rain to Alice Springs named for the Afghans brought to Australia in the 1800s to handle the early outback mode of transport - the camels. When rail replaced the camels on August 4th, 1929, it was called the Afghan Express, later the Ghan.
The train, with all the charm of the Orient Express, leaves Melbourne for the Alice via Adelaide on a 36 hour trip, leaving Spencer St. station late Wednesday evenings and, after a 3 hour stopover, from Adelaide 3.00 pm.
Thursdays and direct from Adelaide 3.00 pm. Mondays. The train wends its way past towns and hamlets with names like Dimboola (where have I seen that name in Dinkum Aussies?), Salisbury Loop and Diapur Loop through Victoria and South Australia on its way to the quaintness of Adelaide.
After Adelaide the terrain changes from the dryness of the sheep country and the wheatfields to the reddening deeper as you go on of the Northern Territory. The country can be so dry at times that no water may be seen between Adelaide and the Alice, some 1,500 km.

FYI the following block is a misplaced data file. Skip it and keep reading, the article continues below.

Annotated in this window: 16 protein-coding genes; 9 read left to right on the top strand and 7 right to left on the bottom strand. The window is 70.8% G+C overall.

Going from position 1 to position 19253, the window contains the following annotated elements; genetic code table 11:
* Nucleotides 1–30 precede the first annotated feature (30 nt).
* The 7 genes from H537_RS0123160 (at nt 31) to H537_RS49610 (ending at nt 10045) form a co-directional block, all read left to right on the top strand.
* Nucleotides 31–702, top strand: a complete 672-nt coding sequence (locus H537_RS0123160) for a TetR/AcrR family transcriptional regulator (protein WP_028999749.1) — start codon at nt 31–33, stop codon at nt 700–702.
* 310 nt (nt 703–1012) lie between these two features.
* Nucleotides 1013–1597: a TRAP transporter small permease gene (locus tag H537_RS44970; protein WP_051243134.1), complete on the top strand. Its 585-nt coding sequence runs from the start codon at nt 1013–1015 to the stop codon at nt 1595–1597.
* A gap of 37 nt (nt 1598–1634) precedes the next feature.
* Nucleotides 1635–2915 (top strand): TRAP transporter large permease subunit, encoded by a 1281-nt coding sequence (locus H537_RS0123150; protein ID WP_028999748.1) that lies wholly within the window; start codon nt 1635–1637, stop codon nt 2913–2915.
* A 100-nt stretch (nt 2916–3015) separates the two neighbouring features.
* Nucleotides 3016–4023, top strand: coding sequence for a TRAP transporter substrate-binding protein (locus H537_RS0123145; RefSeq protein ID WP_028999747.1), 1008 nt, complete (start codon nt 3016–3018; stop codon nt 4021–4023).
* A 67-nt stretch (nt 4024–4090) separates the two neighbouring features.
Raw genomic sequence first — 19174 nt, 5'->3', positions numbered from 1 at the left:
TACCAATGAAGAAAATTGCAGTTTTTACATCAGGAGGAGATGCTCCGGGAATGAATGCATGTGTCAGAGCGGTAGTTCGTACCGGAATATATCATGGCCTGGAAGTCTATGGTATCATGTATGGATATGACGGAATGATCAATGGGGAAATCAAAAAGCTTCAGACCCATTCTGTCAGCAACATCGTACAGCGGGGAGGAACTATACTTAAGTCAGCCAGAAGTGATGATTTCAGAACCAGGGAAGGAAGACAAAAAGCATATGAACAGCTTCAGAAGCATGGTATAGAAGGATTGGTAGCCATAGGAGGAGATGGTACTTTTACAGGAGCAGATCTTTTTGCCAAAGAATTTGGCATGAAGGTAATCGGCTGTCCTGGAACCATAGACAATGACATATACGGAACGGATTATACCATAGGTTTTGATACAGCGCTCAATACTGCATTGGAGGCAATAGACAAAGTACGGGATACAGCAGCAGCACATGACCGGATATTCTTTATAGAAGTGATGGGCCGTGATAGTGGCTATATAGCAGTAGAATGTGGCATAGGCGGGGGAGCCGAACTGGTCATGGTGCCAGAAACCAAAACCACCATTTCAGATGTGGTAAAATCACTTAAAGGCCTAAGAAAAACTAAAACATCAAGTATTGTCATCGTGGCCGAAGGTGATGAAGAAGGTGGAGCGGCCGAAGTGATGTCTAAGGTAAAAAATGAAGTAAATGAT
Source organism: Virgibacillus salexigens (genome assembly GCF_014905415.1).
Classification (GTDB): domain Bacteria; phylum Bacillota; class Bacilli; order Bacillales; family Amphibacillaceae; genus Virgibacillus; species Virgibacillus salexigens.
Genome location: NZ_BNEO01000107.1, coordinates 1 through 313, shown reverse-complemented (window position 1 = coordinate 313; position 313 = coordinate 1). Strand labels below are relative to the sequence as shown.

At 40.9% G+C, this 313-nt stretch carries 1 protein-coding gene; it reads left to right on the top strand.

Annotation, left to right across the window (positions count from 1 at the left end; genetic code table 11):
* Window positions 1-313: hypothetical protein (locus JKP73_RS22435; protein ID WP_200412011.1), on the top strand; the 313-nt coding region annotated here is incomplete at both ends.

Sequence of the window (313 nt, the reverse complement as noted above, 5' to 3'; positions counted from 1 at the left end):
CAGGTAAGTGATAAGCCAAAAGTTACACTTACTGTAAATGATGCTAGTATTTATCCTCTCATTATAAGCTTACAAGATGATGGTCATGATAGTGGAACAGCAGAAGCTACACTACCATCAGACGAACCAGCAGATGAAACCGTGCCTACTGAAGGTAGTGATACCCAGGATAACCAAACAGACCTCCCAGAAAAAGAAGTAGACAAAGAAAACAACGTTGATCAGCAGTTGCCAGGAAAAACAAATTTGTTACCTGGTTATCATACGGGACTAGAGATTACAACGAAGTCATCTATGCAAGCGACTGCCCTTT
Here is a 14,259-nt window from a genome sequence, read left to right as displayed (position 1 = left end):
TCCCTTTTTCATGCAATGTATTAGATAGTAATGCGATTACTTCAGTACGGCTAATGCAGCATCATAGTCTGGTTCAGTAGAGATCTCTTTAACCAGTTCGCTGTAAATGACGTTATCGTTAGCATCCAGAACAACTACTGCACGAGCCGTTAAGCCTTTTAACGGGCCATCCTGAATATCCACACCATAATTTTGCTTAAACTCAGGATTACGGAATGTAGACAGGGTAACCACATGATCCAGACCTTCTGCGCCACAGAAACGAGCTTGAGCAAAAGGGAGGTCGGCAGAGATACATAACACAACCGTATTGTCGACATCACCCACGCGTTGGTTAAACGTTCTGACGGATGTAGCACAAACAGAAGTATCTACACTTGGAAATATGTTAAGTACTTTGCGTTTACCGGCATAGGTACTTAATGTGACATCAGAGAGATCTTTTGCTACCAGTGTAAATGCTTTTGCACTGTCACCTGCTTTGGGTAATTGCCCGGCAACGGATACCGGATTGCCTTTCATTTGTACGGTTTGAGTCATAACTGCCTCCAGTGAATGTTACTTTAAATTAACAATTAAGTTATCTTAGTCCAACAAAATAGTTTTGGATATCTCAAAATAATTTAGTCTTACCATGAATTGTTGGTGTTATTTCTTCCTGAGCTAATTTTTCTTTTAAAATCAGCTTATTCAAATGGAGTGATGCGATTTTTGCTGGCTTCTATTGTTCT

The train is for tourists mainly, with prices which are reasonable for such a once-off experience and the First Class Sleepers are very comfortable. Holiday Class can obtain meals and refreshments from Cafe Matilda. and all meals are included in First Class. We are supposing that Coach Class should bring sandwiches and a flask of coffee with them for the journey?
On April 11th, 1999, the inaugural departure of the Ghan from Sydney left for Alice Springs, farewelled by Lord Mayor, Frank Sartor. The Ghan will depart from Sydney 1.15 p.m. each Sunday.
The Ghan is owned and operated by the Great Southern Railway and for bookings and details from within Australia ring 13 21 47